Student Health Services taking steps to be a COVID-19 vaccine distribution site

The+outside+of+the+Student+Wellness+Center%2C+located+in+the+same+building+as+the+Steve+Clark+YMCA.+WSU+health+officials+discussed+ongoing+changes+to+the+Student+Wellness+Center%27s+operations+amid+the+coronavirus+pandemic.

AUDREY KORTE/THE SUNFLOWER

The outside of the Student Wellness Center.

Wichita State’s Student Health Services has taken active steps to be a COVID-19 vaccine distribution sight in the near future, Director Camille Childers said. The center has applied and is waiting to hear back from the local health department.

“While there are a lot of clinics that are approved to be providers, it’s up to [Sedgwick] county right now, to decide who actually gets the vaccine and when,” Childers said.

The state is currently in phase 2 of the vaccination distribution process and it is unclear when the vaccine will be available to the general public.

The COVID-19 vaccination includes two rounds of doses, and according to the CDC, once someone is vaccinated they have ninety days of presumed immunity.  This means that if they are exposed to COVID-19 in that time frame, they will not need to quarantine as long as you stay asymptomatic.

“If I start having symptoms, then I should seek a medical provider’s opinion to see if I have developed COVID-19,” Childers said. “Sometimes what vaccines do is it lessens the risk of you catching the disease and if you do catch it, it’s a much milder case than if you hadn’t gotten vaccinated.”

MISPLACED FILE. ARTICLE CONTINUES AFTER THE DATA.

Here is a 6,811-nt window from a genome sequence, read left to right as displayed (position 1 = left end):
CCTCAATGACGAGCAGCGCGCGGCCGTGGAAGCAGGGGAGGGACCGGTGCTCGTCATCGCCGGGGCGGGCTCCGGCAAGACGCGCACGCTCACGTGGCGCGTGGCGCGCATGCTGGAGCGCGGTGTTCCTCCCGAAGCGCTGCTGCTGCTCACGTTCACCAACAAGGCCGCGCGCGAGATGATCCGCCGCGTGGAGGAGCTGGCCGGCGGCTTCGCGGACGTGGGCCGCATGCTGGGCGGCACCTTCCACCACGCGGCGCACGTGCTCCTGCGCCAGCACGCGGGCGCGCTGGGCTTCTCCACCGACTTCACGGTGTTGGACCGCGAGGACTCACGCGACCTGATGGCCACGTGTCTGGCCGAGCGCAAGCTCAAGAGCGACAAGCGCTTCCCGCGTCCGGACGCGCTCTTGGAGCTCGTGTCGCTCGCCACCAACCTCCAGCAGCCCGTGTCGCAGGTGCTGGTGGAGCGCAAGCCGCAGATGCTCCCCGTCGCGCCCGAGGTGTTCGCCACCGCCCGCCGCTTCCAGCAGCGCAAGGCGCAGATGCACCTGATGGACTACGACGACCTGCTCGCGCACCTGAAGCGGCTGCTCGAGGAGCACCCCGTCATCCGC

After getting the vaccine, Childers says that social distancing, hand washing, and wearing a mask are all still things that you should be doing.

“When it comes to COVID-19, this is a novel virus, which means we’ve only been working on this virus for a little over a year. They’ve been working on similar type viruses and vaccinations for years,  and that’s why they were able to get out this vaccine so quickly.  

“The reality is we are not 100% sure you will be protected from COVID-19, if you’ll need a booster in a year, we just don’t know that yet.  We hope so,” Childers said.

When getting the vaccine, Childers said it is normal to experience soreness in your arm, a low grade fever, or feeling sluggish for a day or two.  This is because the immune system is having an immune response and is building up antibodies.

Side effects include significant swelling, redness or pain at the injection site, which could mean a local or significant local reaction.  Other symptoms to watch out for are long term fever, and any significant symptoms such as chest pain and difficulty breathing.

“When you get the vaccine you are required to sit in the vaccination area for anywhere from 15-30 minutes,” Childers said. “A true anaphylaxis life-threatening emergency after a vaccination usually will occur in the first 15 minutes … Those types of life-threatening emergencies typically happen shortly after the injection is given.”

Even if a person has had COVID-19 in the past, Childers said that they should still take the vaccine after completing their isolation period and if they are asymptomatic.

Currently, the vaccination is only recommended to people 16 and over.  For pregnant women, they are encouraged to speak to their OB-GYN.  If someone has had an allergic or anaphylaxis reaction to a vaccine before, Childers said they should check with their primary care provider before choosing to vaccinate.

“We will know more in six to seven months as the vaccine rollout continues or we see what is happening in other countries,” Childers said. “I mean, it’s not just the U.S that’s looking at this, it’s the whole world.”